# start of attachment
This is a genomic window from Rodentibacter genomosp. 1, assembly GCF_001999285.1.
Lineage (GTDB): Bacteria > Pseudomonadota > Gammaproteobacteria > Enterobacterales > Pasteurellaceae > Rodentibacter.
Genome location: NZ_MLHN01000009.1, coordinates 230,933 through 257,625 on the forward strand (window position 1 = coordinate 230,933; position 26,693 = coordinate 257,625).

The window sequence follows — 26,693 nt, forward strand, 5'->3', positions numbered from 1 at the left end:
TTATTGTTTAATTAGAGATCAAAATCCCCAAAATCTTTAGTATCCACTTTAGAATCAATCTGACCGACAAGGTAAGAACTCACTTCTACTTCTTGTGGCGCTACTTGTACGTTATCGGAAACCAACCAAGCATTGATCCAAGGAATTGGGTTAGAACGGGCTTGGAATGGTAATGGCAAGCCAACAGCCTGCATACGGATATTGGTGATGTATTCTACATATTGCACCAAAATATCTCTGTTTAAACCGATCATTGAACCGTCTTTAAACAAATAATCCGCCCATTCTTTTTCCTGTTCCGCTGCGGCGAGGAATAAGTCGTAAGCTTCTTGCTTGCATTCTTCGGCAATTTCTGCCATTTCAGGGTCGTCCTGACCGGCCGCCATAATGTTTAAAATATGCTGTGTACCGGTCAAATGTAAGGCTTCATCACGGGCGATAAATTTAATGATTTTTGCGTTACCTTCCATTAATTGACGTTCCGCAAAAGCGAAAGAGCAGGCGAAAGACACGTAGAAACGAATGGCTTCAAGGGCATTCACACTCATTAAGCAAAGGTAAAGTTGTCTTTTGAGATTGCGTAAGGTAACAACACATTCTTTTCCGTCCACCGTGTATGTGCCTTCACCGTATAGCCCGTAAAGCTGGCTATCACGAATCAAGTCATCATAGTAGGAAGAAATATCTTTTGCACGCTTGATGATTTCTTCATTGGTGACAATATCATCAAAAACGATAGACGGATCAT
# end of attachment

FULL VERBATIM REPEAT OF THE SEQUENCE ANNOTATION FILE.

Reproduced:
This is a genomic window from Rodentibacter genomosp. 1, assembly GCF_001999285.1.
Lineage (GTDB): Bacteria > Pseudomonadota > Gammaproteobacteria > Enterobacterales > Pasteurellaceae > Rodentibacter.
Genome location: NZ_MLHN01000009.1, coordinates 230,933 through 257,625 on the forward strand (window position 1 = coordinate 230,933; position 26,693 = coordinate 257,625).

The window sequence follows — 26,693 nt, forward strand, 5'->3', positions numbered from 1 at the left end:
TTATTGTTTAATTAGAGATCAAAATCCCCAAAATCTTTAGTATCCACTTTAGAATCAATCTGACCGACAAGGTAAGAACTCACTTCTACTTCTTGTGGCGCTACTTGTACGTTATCGGAAACCAACCAAGCATTGATCCAAGGAATTGGGTTAGAACGGGCTTGGAATGGTAATGGCAAGCCAACAGCCTGCATACGGATATTGGTGATGTATTCTACATATTGCACCAAAATATCTCTGTTTAAACCGATCATTGAACCGTCTTTAAACAAATAATCCGCCCATTCTTTTTCCTGTTCCGCTGCGGCGAGGAATAAGTCGTAAGCTTCTTGCTTGCATTCTTCGGCAATTTCTGCCATTTCAGGGTCGTCCTGACCGGCCGCCATAATGTTTAAAATATGCTGTGTACCGGTCAAATGTAAGGCTTCATCACGGGCGATAAATTTAATGATTTTTGCGTTACCTTCCATTAATTGACGTTCCGCAAAAGCGAAAGAGCAGGCGAAAGACACGTAGAAACGAATGGCTTCAAGGGCATTCACACTCATTAAGCAAAGGTAAAGTTGTCTTTTGAGATTGCGTAAGGTAACAACACATTCTTTTCCGTCCACCGTGTATGTGCCTTCACCGTATAGCCCGTAAAGCTGGCTATCACGAATCAAGTCATCATAGTAGGAAGAAATATCTTTTGCACGCTTGATGATTTCTTCATTGGTGACAATATCATCAAAAACGATAGACGGATCAT